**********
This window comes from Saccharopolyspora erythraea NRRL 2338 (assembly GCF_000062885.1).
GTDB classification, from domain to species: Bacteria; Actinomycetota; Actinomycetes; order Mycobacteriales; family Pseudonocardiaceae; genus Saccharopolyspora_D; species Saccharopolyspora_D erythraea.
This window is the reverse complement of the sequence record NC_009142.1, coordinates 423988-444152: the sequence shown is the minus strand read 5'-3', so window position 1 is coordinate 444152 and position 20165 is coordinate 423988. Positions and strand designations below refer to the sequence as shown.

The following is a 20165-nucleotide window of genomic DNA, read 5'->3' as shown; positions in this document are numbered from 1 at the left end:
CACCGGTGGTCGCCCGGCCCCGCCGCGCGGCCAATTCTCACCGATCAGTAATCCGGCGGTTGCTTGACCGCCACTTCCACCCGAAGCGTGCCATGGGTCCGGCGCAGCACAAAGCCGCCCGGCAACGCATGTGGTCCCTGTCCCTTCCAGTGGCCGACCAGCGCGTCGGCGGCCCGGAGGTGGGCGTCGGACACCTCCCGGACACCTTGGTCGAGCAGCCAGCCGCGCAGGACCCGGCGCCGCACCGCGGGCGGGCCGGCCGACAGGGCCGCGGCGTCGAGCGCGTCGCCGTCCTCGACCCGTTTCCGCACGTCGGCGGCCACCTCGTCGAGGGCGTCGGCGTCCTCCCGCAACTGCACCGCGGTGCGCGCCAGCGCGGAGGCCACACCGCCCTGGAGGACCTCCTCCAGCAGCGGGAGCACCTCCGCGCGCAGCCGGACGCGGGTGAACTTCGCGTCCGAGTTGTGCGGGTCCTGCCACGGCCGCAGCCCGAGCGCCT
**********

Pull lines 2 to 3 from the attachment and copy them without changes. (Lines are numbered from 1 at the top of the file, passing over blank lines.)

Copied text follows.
GTDB classification, from domain to species: Bacteria; Actinomycetota; Actinomycetes; order Mycobacteriales; family Pseudonocardiaceae; genus Saccharopolyspora_D; species Saccharopolyspora_D erythraea.
This window is the reverse complement of the sequence record NC_009142.1, coordinates 423988-444152: the sequence shown is the minus strand read 5'-3', so window position 1 is coordinate 444152 and position 20165 is coordinate 423988. Positions and strand designations below refer to the sequence as shown.